BERLIN, (Reuters) - Germany’s private sector grew at the fastest pace in nearly six years in March, a survey showed on Friday, driven mainly by strong demand for manufactured goods from the United States, China, Britain, and the Middle East.
The reading suggests that growth in Europe’s largest economy will accelerate in the first quarter.
Markit’s flash composite Purchasing Managers’ Index (PMI), which tracks activity in the manufacturing and services sectors that account for more than two-thirds of the economy, rose to 57.0 from 56.1 in February.
The reading, a 70-month high, overshot the consensus forecast in a Reuters poll of economists and was above the 50 mark that separates growth from contraction.
The survey showed that activity among manufacturers accelerated to a 71-month high and in the services sector it was the highest rate of growth in 15 months.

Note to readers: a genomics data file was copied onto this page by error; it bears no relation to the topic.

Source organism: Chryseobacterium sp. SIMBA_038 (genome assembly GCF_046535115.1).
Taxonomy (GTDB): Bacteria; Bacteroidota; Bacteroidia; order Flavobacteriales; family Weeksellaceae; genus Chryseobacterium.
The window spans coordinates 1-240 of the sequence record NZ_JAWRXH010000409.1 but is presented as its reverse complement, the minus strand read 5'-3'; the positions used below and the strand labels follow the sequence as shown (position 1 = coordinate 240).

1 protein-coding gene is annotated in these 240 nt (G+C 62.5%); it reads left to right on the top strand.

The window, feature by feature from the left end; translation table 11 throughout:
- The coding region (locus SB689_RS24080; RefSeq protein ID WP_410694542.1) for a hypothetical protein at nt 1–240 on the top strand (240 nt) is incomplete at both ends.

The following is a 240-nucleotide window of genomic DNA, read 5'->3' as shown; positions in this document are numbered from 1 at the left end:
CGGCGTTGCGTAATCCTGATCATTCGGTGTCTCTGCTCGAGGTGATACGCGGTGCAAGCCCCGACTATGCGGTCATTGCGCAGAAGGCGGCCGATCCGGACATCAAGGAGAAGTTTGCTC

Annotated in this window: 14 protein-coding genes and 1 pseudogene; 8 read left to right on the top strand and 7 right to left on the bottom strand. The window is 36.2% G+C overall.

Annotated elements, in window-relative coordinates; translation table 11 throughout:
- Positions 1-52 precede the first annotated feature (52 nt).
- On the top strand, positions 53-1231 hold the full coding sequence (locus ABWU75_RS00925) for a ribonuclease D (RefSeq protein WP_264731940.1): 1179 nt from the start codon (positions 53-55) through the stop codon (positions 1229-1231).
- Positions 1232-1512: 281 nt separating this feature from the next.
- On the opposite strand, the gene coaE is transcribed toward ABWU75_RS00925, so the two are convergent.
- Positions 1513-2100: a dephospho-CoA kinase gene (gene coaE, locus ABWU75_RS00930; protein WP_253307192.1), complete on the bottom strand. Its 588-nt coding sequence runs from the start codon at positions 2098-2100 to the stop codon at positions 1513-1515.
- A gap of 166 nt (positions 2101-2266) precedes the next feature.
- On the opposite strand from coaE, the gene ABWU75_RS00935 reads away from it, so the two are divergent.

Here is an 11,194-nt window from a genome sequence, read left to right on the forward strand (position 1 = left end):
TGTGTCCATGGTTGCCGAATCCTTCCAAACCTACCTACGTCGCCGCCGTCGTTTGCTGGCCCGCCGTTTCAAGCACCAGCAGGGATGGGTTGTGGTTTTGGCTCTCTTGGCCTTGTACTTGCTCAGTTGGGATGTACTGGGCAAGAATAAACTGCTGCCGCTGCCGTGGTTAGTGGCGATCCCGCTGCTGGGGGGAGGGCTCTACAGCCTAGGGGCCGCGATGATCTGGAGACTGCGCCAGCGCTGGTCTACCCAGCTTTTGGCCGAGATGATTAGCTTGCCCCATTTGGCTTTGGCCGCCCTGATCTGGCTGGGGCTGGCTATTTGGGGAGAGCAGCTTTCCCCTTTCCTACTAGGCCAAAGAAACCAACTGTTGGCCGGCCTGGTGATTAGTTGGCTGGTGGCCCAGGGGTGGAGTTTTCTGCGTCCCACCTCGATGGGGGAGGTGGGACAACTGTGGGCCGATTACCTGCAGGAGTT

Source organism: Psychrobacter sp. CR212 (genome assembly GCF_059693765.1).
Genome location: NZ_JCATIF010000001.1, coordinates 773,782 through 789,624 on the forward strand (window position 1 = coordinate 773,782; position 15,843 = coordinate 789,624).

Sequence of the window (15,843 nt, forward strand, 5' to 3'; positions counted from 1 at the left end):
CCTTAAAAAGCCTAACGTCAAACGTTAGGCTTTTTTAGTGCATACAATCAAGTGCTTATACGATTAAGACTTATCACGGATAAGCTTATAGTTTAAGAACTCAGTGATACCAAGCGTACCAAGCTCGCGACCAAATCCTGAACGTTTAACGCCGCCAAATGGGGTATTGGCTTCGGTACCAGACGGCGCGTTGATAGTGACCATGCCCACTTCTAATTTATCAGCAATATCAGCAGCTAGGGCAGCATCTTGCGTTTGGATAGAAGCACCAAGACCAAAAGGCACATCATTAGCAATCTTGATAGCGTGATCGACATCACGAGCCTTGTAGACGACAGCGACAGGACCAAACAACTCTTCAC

“The PMI data strongly suggest that economic growth will accelerate in the first quarter,” said Markit economist Trevor Balchin.
Companies responded to the rising demand by speeding up hiring: the rate of job creation almost matched a record set six years ago.
Inflationary pressures rose again with steel, oil and the strong U.S. dollar cited as key sources of cost pressures, Markit said, forcing companies to partially pass on the higher costs to customers.
Germany’s inflation rate rose to 2.2 percent in February from 1.9 percent a month earlier, driven mainly by rising energy and food costs.
Markit said it forecasted headline inflation to reach 2.1 percent in 2017.
Output expectations also strengthened in March and in the services sector sentiment was strongest in more than six years.
“The March flash PMI results rounded off a strong first quarter for the Germany economy,” Balchin said.
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Reporting by Joseph Nasr; Editing by Erik Kirschbaum and Toby; Chopra
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